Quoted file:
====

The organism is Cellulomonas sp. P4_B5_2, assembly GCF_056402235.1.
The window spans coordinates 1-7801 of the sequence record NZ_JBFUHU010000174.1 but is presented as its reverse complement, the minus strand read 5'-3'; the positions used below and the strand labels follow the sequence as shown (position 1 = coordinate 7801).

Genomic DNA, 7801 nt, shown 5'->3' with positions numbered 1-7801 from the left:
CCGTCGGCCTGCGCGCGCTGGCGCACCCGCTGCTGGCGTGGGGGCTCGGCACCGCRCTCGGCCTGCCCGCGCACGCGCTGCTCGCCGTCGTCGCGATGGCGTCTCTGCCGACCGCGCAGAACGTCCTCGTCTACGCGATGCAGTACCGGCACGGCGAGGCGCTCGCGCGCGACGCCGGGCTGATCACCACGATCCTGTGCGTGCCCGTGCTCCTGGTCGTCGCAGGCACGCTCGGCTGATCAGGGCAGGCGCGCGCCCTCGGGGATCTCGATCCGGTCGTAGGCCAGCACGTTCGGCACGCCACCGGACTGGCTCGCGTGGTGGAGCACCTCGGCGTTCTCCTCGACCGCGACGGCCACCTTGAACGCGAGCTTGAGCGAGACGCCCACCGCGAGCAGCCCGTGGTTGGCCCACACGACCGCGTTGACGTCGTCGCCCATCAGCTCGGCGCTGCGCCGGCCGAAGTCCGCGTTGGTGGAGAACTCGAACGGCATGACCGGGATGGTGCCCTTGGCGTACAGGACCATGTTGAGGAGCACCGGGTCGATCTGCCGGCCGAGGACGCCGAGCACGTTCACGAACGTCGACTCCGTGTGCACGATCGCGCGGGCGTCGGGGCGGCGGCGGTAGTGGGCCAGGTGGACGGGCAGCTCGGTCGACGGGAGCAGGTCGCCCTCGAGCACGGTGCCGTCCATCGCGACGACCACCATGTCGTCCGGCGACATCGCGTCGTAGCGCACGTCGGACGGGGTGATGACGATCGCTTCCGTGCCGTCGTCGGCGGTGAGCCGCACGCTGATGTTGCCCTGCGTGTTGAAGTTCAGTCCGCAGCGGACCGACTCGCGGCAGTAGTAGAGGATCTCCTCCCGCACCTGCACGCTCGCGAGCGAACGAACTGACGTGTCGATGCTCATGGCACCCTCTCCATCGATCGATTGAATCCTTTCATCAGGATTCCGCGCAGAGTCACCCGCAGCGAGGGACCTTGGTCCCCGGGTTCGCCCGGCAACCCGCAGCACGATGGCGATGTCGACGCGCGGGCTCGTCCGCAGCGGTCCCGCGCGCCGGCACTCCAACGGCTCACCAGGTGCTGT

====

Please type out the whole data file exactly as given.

The organism is Cellulomonas sp. P4_B5_2, assembly GCF_056402235.1.
The window spans coordinates 1-7801 of the sequence record NZ_JBFUHU010000174.1 but is presented as its reverse complement, the minus strand read 5'-3'; the positions used below and the strand labels follow the sequence as shown (position 1 = coordinate 7801).

Genomic DNA, 7801 nt, shown 5'->3' with positions numbered 1-7801 from the left:
CCGTCGGCCTGCGCGCGCTGGCGCACCCGCTGCTGGCGTGGGGGCTCGGCACCGCRCTCGGCCTGCCCGCGCACGCGCTGCTCGCCGTCGTCGCGATGGCGTCTCTGCCGACCGCGCAGAACGTCCTCGTCTACGCGATGCAGTACCGGCACGGCGAGGCGCTCGCGCGCGACGCCGGGCTGATCACCACGATCCTGTGCGTGCCCGTGCTCCTGGTCGTCGCAGGCACGCTCGGCTGATCAGGGCAGGCGCGCGCCCTCGGGGATCTCGATCCGGTCGTAGGCCAGCACGTTCGGCACGCCACCGGACTGGCTCGCGTGGTGGAGCACCTCGGCGTTCTCCTCGACCGCGACGGCCACCTTGAACGCGAGCTTGAGCGAGACGCCCACCGCGAGCAGCCCGTGGTTGGCCCACACGACCGCGTTGACGTCGTCGCCCATCAGCTCGGCGCTGCGCCGGCCGAAGTCCGCGTTGGTGGAGAACTCGAACGGCATGACCGGGATGGTGCCCTTGGCGTACAGGACCATGTTGAGGAGCACCGGGTCGATCTGCCGGCCGAGGACGCCGAGCACGTTCACGAACGTCGACTCCGTGTGCACGATCGCGCGGGCGTCGGGGCGGCGGCGGTAGTGGGCCAGGTGGACGGGCAGCTCGGTCGACGGGAGCAGGTCGCCCTCGAGCACGGTGCCGTCCATCGCGACGACCACCATGTCGTCCGGCGACATCGCGTCGTAGCGCACGTCGGACGGGGTGATGACGATCGCTTCCGTGCCGTCGTCGGCGGTGAGCCGCACGCTGATGTTGCCCTGCGTGTTGAAGTTCAGTCCGCAGCGGACCGACTCGCGGCAGTAGTAGAGGATCTCCTCCCGCACCTGCACGCTCGCGAGCGAACGAACTGACGTGTCGATGCTCATGGCACCCTCTCCATCGATCGATTGAATCCTTTCATCAGGATTCCGCGCAGAGTCACCCGCAGCGAGGGACCTTGGTCCCCGGGTTCGCCCGGCAACCCGCAGCACGATGGCGATGTCGACGCGCGGGCTCGTCCGCAGCGGTCCCGCGCGCCGGCACTCCAACGGCTCACCAGGTGCTGT